Much like with Moonlight, I hadn’t actually watched a trailer for Arrival. It had simply tallied up enough points. I knew that it is led by Amy Adams, playing a linguist trying to communicate with an alien species that has landed on Earth. I knew that the cinematography is by Bradford Young, whose career I’ve followed since Ain’t Them Bodies Saints. I knew the score is by a contemporary Icelandic composer, whom I now know is named Jóhann Jóhannson. And I knew that when it was released soon after the American election, people went to see it, and cried. And that was enough.
So, much like with The Handmaiden, I didn’t know there would be a twist. But I do know “twist” is an incomplete word to describe how Arrival works. Arrival only has a twist if you’re approaching it as a native speaker of Movie, assuming certain structures common to the language of cinema. Which of course we are, and which is how even the very form of the film is about the experience of learning a different language.
Arrival is beautifully designed like that. Arrival is just beautifully designed, full stop. The atmosphere rolls over you like the clouds spilling down around the motionless dark shell hanging in the air, rolls through you like the reverberant hums and simple lilting vocal notes of the score. Sometimes I’ve wondered if it’s cohesion of design that creates atmosphere. All the more remarkable here, if so, as it’s all deliberately atonal.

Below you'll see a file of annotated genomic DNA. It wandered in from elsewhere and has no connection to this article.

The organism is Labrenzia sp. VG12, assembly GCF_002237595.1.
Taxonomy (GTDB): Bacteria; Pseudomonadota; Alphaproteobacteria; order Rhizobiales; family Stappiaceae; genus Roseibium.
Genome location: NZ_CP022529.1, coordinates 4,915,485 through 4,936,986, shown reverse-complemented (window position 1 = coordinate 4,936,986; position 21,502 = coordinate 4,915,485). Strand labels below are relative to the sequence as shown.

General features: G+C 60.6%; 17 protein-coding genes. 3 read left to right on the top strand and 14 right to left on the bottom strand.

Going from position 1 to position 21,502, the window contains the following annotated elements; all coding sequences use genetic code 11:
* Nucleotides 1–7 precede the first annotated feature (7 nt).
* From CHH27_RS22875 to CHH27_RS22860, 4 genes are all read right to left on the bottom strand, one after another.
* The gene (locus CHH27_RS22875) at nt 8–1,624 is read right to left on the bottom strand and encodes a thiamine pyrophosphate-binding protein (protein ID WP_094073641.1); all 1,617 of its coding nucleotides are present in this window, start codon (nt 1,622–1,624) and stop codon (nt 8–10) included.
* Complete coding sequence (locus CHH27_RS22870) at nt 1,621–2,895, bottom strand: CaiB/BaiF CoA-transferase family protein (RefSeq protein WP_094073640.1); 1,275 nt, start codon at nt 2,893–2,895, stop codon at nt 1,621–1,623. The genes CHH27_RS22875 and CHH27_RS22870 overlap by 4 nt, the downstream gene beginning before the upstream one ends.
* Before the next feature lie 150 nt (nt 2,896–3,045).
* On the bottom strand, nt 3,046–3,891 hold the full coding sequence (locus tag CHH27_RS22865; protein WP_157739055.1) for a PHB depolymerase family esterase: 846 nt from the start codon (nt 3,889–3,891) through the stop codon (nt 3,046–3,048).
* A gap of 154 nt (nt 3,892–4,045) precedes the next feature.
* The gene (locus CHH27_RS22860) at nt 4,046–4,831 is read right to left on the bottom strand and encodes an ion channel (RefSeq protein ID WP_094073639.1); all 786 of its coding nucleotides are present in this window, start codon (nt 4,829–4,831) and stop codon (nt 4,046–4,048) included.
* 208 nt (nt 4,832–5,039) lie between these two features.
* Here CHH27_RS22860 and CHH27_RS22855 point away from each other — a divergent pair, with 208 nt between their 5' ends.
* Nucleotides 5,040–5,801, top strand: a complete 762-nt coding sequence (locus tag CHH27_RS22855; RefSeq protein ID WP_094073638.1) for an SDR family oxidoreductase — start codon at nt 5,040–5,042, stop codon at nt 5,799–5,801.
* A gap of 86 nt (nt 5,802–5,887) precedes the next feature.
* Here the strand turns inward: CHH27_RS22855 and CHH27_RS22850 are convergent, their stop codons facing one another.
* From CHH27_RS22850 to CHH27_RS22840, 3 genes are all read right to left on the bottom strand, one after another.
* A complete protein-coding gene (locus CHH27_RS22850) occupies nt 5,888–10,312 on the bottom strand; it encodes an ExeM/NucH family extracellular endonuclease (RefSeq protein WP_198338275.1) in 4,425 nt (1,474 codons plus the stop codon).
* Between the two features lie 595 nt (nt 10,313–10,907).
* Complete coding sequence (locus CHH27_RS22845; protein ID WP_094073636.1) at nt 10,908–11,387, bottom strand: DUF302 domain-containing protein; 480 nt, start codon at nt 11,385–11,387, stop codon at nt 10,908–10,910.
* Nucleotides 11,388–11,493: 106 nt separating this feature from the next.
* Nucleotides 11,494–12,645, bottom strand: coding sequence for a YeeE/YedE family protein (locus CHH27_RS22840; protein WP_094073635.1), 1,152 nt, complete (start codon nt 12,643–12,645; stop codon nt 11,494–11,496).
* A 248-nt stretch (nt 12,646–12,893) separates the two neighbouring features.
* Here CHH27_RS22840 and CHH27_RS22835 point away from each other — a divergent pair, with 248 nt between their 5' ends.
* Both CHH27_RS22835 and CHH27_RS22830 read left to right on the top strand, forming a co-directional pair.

What unifies the design elements may be in the open spaces their atonal patterns leave for each other. Elision, noun — the omission of a sound or syllable when speaking; an omission of a passage in a book, speech, or film; the process of joining together or merging things, especially abstract ideas.
Time is an abstract idea given space here. Time is given to time, and Arrival, based on a short story published in 1998 and filmed in 2015, could hardly have arrived in theaters at a more fitting point in it. When we had need of thoughtfulness, and science, and careful communication showing a way through massing forces of militarized nationalism and distrust. When we had need of hope.
And what better genre for hope than science fiction. What better empty space for the thoughtful and abstract, than the idea of space itself.